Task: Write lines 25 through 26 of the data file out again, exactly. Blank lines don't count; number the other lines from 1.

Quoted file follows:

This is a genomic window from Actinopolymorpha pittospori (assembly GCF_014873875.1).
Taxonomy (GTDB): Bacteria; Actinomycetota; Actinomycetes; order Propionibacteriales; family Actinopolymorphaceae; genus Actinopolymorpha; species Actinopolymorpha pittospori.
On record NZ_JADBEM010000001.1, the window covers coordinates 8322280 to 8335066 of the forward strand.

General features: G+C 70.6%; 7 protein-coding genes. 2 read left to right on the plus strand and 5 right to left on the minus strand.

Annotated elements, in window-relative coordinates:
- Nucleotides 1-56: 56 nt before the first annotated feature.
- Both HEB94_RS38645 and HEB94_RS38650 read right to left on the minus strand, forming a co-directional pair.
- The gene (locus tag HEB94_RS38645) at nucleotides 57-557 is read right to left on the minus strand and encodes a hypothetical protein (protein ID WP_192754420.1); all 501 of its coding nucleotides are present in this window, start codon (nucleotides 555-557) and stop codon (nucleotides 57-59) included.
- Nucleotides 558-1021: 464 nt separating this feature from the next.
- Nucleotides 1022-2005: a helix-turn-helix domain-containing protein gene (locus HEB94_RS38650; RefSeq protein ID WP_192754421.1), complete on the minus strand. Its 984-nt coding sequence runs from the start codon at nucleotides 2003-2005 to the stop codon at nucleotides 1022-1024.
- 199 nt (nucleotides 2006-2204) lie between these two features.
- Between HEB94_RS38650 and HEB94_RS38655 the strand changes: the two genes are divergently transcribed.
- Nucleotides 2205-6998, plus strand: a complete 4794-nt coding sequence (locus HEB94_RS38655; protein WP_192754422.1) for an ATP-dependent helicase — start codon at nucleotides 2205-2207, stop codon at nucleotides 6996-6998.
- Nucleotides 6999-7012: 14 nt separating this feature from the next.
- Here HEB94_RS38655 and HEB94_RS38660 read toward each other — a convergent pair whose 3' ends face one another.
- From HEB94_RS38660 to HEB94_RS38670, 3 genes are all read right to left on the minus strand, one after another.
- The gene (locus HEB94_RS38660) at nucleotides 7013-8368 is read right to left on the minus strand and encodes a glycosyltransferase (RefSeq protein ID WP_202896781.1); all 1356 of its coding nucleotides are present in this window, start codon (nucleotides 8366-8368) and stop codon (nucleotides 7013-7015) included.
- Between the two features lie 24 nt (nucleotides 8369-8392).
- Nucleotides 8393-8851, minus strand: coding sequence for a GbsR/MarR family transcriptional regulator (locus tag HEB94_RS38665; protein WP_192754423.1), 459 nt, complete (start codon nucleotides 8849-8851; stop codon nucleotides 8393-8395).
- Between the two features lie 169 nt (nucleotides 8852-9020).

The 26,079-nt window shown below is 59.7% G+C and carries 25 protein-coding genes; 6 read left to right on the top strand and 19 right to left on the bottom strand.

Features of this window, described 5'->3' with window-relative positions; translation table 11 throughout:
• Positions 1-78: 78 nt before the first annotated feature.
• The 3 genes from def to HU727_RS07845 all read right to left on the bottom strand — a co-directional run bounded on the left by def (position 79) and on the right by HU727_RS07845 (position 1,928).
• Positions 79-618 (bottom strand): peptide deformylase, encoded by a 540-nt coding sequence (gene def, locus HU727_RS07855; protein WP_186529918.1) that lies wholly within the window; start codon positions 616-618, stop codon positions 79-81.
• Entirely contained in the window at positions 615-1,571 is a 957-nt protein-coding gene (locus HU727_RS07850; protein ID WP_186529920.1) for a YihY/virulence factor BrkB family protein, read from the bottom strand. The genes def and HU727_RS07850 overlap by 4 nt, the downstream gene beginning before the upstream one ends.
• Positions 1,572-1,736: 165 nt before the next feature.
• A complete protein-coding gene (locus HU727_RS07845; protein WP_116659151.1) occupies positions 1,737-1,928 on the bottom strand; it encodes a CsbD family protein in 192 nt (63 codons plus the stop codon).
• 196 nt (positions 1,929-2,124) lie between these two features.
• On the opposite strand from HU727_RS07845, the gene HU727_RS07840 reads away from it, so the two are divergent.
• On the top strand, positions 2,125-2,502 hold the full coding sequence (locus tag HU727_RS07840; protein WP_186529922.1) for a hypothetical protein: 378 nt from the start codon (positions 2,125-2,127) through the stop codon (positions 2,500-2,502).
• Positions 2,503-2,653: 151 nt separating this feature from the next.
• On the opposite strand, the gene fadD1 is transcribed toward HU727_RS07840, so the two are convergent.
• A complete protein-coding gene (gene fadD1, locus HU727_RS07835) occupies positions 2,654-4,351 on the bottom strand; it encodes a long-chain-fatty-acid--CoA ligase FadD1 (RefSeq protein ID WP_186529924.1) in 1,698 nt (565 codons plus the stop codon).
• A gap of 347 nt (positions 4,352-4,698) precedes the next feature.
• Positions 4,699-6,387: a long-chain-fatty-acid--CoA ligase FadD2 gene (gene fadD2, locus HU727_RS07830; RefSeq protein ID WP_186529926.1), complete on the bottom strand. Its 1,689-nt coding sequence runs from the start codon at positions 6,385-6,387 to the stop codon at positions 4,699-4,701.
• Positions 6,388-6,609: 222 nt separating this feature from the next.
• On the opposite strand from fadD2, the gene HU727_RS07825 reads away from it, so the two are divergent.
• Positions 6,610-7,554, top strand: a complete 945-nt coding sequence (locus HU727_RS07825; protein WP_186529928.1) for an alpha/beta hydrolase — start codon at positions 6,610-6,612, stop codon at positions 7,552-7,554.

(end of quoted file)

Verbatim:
• Positions 79-618 (bottom strand): peptide deformylase, encoded by a 540-nt coding sequence (gene def, locus HU727_RS07855; protein WP_186529918.1) that lies wholly within the window; start codon positions 616-618, stop codon positions 79-81.
• Entirely contained in the window at positions 615-1,571 is a 957-nt protein-coding gene (locus HU727_RS07850; protein ID WP_186529920.1) for a YihY/virulence factor BrkB family protein, read from the bottom strand. The genes def and HU727_RS07850 overlap by 4 nt, the downstream gene beginning before the upstream one ends.